- 更新于：2020-04-29 11:17:24
The Artist. Just what I say. The child is an artist; and the artist is always a child. The greatest periods of art have always been those in which artists had the direct, na?ve, unspoiled vision of the child. The aim of our best artists today is to recover that vision. They are trying to see the world as children see it, and to record their vision of it as a child would do. Have you[Pg 101] ever looked at children’s drawings—not the sort of things they are taught to do by mistaken and mischievous adults, but the pictures that are the natural expressions of their creative impulses? And haven’t you observed that modern paintings are coming to be more and more like such pictures?
The Questioner. Well—er, yes, I had noticed something of the kind! But is that sort of thing necessarily art? I mean—well, I don’t want to attempt to argue with you on a subject in which you are an expert, but—
The Artist. Oh, that’s all right! The modern artist is ready to discuss art with anybody—the more ignorant of the subject, the better! You see, we want art to cease to be the possession of a caste—we want it to belong to everybody. As a member of the human race, your opinions are important to us.
The Questioner. That is very kind of you. I fear it is rather in the nature of a digression, but, since I may ask without fear of seeming presumptuous,—are those horrid misshapen green nudes of Matisse, and those cubical blocks of paint by I-forget-his-name, and all that sort of thing—are they your notion of what art should be?
The Artist. Mine? Oh, not at all! They[Pg 102] are merely two out of a thousand contemporary attempts to recover the na?ve childlike vision of which I spoke. If you will compare them with a child’s drawing, or with a picture by a Navajo Indian, or with the sketch of an aurochs traced on the wall of his cave by one of our remote ancestors, you will note an essential difference. Those artists were not trying to be na?ve and childlike; they were na?ve and childlike. The chief merit of our modern efforts, in my personal opinion, is in their quality as a challenge to traditional and mistaken notions of what art should be—an advertisement, startling enough, and sometimes maliciously startling, of the artist’s belief that he has the right to be first of all an artist.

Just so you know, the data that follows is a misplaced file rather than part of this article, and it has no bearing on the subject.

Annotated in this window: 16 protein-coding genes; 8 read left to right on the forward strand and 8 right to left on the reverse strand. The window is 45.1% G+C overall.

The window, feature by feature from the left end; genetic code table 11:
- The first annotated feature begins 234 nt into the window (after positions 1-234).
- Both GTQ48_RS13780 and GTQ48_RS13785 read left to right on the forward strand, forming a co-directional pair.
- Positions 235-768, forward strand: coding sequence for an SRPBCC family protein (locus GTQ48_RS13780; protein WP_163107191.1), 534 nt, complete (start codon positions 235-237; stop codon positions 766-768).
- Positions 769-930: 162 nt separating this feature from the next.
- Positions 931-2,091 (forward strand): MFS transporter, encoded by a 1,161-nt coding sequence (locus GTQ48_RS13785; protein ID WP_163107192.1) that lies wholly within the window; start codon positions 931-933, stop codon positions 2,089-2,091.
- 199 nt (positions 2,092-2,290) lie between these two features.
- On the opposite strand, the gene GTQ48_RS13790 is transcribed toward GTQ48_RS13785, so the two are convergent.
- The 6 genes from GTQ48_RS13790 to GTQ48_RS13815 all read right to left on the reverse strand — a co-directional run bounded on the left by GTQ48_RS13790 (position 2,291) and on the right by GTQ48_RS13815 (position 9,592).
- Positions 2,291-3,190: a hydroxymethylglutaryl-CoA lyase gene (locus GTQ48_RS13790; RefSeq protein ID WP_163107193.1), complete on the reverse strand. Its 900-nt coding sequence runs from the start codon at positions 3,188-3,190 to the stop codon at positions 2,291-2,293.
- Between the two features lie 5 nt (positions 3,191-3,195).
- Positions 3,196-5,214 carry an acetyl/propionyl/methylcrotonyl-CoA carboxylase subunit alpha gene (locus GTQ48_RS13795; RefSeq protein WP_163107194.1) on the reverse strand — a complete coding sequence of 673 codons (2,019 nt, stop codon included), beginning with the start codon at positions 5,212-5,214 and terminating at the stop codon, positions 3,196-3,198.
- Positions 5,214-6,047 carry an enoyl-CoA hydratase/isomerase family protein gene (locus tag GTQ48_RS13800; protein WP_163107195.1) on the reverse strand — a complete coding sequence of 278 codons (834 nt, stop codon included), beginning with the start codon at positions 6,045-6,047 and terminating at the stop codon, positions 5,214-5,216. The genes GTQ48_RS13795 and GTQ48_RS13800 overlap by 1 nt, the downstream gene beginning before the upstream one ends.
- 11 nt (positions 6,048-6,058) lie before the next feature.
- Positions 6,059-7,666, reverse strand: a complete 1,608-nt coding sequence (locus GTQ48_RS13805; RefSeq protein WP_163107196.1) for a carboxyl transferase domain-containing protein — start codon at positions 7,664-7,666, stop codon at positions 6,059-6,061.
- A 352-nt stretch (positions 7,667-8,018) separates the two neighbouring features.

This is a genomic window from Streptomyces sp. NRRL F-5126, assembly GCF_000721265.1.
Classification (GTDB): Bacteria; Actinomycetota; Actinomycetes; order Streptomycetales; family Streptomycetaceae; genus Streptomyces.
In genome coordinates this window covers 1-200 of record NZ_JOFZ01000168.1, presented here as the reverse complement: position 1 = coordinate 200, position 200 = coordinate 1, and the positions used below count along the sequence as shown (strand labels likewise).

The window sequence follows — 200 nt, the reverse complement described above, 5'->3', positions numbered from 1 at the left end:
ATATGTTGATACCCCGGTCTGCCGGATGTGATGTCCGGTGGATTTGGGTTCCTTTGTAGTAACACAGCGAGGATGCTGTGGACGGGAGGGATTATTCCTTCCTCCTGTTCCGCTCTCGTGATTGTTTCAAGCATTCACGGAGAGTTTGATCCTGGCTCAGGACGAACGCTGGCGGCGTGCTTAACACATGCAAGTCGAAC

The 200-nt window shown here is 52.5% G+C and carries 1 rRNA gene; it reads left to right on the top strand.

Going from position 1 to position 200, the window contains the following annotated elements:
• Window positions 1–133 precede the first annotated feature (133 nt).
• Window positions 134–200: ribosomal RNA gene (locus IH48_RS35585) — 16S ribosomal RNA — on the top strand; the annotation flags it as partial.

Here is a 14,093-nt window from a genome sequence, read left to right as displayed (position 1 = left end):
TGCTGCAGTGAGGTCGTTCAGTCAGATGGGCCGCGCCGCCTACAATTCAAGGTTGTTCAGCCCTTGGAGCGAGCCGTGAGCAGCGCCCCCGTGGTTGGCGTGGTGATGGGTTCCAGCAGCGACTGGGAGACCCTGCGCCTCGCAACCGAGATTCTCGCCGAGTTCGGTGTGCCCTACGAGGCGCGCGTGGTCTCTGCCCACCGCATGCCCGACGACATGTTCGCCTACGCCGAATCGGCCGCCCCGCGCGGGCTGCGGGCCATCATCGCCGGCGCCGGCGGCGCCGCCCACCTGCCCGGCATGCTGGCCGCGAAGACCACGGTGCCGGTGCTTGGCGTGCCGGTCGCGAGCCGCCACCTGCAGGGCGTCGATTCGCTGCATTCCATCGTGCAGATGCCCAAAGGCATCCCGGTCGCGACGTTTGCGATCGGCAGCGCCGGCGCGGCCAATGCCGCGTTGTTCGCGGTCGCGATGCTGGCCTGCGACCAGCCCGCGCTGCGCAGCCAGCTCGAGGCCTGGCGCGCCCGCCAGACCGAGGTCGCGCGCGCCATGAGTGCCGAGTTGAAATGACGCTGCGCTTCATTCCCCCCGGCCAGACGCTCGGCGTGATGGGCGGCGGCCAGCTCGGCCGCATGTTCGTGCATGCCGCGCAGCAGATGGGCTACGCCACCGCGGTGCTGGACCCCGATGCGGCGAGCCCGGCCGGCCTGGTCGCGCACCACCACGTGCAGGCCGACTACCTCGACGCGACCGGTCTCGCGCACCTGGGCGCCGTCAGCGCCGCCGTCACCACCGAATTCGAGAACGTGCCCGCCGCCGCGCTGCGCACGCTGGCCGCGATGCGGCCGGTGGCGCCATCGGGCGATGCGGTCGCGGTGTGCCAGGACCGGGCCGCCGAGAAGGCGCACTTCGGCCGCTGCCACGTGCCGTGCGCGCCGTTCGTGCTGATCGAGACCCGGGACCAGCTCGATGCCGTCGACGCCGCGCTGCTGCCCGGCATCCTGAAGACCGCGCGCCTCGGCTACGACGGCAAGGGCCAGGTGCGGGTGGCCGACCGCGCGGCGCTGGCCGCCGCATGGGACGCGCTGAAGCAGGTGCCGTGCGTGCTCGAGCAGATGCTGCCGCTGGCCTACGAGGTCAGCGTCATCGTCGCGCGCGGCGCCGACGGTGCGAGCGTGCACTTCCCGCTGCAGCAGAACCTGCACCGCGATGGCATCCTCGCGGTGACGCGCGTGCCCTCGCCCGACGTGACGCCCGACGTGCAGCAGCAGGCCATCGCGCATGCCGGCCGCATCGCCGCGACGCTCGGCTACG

The Questioner. Now we are coming to the point. What is an artist?
The Artist. I told you, a child. And by that, I mean one who plays with his materials—not one who performs a set and perhaps useful task with them. A creator—
The Questioner. But a creator of what? Not of Beauty, by any chance?
The Artist. Incidentally of Beauty.
The Questioner. There we seem to disagree. If those horrid pictures—
[Pg 103]The Artist. Suppose you tell me what Beauty is.
The Questioner. It seems to me quite simple. Beauty is—well—a thing is either beautiful, or it isn’t. And—
The Artist. Just so; the only trouble is that so few of us are able to agree whether it is or isn’t. You yourself have doubtless changed your opinions about what is beautiful many times in the course of your career as an art-lover; and the time may come when you will cherish some horrid nude of Matisse’s as your dearest possession. Let us admit, like the wise old poet, that Beauty is not a thing which can be argued about. It can only be produced.
The Questioner. But if we don’t know what Beauty is, how can we produce it?
The Artist. I have already told you—as the incidental result of creative effort.
The Questioner. Effort to create what?
The Artist. Oh, anything.
The Questioner. Are you joking?
The Artist. I never was more serious in my life. And I should really inform you that I am merely repeating the familiar commonplaces of modern esthetics. Beauty is the incidental result of the effort to create a house, a sword,—
[Pg 104]The Questioner. Or a shoe?
The Artist. Yes. I have some peasant shoes from Russia which are very beautiful. You can see shoes which are works of art in any good museum.
The Questioner. But hardly in any boot-shop window!
The Artist. Those shoes were not created—they were done as a set task. They were not made by peasants or craftsmen for pleasure—they were made by wage-slaves who did them only because they must. Do not for a moment imagine that it is the difference in materials or shape that matters—it is the difference in the spirit with which they are made. I have seen moder